On This Day In 1991, The Twins Took Home Their Second World Series Trophy
After peaking in 1987 with its first World Series championship, the Minnesota Twins put up back-to-back mediocre seasons in 1989 and 1990. The team finished 1990 in last place of the American League West division with a 74-88 record, a full 29 games behind eventual AL champion Oakland.
However, thanks to a couple of big free agent signings and some young players quickly coming of age, the 1991 Twins ended up going from worst to first and winning their second World Series in five seasons.
The team actually started pretty poorly with a 2-9 record then essentially treaded water until rattling off a 15 game winning streak to begin the month of June. The streak ran the Twins' record to 38-25 and gave them the lead in the West Division-- a lead they would not relinquish for the rest of the season.
Jack Morris, acquired on a free agent deal, had a great season with his hometown team by posting 18 wins and starting the All Star Game in place of his injured teammate Scott Erickson.
Erickson finished second in Cy Young Award voting in just his second season, narrowly losing out to Roger Clemens. Erickson finished with 20 wins in 204 innings of work.
Offensively, the Twins signed veteran Chili Davis to take over the designated hitter spot and he responded by leading the team with 29 home runs and a .385 on base percentage.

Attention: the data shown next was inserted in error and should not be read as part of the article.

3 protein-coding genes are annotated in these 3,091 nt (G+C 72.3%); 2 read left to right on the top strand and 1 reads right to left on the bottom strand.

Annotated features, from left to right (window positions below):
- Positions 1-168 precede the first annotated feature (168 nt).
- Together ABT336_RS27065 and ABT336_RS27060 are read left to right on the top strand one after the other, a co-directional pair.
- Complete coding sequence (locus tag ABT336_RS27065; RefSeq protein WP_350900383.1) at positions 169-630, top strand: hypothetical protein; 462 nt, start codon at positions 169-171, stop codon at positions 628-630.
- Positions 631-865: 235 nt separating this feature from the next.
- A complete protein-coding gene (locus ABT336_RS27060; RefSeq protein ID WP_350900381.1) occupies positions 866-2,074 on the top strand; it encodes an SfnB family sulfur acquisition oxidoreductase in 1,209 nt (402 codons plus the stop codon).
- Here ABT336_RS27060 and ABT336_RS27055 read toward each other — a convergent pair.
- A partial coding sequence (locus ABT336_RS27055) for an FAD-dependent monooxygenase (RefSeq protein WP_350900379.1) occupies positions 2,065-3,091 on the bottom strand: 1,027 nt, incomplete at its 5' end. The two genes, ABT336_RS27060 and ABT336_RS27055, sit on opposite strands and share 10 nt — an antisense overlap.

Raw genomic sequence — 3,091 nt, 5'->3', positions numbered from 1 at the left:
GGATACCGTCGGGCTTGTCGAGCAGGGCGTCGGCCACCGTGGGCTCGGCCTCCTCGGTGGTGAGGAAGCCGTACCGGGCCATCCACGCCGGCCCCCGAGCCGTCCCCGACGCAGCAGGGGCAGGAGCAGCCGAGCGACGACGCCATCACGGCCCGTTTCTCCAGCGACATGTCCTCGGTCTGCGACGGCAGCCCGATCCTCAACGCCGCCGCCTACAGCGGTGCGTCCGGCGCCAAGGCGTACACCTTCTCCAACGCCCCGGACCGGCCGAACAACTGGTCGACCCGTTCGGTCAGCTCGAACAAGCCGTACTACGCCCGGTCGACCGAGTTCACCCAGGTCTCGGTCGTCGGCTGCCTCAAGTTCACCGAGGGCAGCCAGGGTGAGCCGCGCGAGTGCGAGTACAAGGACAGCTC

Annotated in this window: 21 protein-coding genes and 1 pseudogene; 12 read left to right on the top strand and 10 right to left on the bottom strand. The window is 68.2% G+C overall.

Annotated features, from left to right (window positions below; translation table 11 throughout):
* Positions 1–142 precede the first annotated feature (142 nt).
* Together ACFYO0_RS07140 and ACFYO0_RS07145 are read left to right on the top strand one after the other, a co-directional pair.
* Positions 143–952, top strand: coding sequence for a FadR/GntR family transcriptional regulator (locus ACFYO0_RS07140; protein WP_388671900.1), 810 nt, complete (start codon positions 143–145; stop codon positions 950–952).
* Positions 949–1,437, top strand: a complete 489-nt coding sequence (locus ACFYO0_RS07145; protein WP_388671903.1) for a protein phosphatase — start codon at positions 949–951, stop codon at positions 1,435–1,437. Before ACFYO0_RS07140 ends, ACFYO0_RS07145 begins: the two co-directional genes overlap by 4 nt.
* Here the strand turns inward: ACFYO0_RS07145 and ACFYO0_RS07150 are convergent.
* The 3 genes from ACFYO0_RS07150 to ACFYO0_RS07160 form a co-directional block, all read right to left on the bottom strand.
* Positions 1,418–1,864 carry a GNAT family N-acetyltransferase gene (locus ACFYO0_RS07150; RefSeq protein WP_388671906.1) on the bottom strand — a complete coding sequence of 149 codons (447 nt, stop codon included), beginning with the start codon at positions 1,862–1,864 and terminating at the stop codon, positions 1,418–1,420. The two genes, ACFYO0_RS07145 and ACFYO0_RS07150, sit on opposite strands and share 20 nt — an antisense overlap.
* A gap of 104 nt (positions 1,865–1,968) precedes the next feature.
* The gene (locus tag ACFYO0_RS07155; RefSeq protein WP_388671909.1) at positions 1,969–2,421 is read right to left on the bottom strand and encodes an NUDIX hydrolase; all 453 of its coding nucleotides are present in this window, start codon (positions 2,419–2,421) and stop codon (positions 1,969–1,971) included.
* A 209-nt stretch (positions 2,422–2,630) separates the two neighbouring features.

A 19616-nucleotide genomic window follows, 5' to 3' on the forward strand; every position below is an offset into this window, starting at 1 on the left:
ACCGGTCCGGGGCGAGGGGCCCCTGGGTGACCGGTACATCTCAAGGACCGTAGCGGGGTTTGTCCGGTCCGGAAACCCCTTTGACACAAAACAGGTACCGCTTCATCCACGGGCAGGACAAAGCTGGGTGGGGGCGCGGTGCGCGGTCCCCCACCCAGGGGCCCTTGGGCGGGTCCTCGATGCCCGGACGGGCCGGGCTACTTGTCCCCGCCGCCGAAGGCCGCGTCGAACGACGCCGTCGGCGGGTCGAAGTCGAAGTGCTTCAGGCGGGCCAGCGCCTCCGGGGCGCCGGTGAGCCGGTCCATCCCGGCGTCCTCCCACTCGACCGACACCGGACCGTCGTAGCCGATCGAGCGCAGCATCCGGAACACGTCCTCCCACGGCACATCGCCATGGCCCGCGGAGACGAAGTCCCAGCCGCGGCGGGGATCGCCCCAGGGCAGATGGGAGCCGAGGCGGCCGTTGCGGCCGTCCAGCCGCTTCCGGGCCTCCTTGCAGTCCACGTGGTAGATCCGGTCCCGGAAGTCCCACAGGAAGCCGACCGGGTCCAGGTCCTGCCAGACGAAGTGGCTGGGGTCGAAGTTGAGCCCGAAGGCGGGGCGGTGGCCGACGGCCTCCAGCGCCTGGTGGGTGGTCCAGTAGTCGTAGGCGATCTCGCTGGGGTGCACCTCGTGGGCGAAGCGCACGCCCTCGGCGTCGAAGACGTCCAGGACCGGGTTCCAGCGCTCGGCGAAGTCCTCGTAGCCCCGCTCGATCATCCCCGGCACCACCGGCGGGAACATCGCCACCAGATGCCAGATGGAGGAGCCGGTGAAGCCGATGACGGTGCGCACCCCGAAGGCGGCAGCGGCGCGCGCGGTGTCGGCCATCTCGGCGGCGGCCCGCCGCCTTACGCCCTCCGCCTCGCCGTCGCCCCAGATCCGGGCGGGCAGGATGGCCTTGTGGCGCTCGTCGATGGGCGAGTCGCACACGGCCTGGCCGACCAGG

The Twins were awarded home field advantage in both the American League Championship Series and the World Series based simply on what year it was- the same advantage the team enjoyed in the 1987 championship season as well.
Minnesota took down Toronto in five games before playing in
one of the greatest World Series of all time against the Atlanta Braves. The Twins won the series four games to three.
Game two at the Metrodome was famous for the "Ron Gant" play in which Twins fans swear Gant's momentum carried him off the bag, while Braves fans insist he was lifted off the base by Kent Hrbek.
After losing three games in Atlanta the Twins needed some heroics at the Metrodome in Game Six, beginning with Kirby Puckett's memorable catch.
Incredibly, it was Puckett who again provided the heroics later in the game with a walk-off home run which led to the iconic "We'll see you... tomorrow night!" call on television.
Game Seven was similarly legendary, with a scoreless tie taken into extra innings thanks to a heroic pitching performance by Jack Morris. It was Gene Larkin who sent Twins fans into delirium with a walk-off single to score Dan Gladden at 11:01 p.m. CST on October 27th, 1991.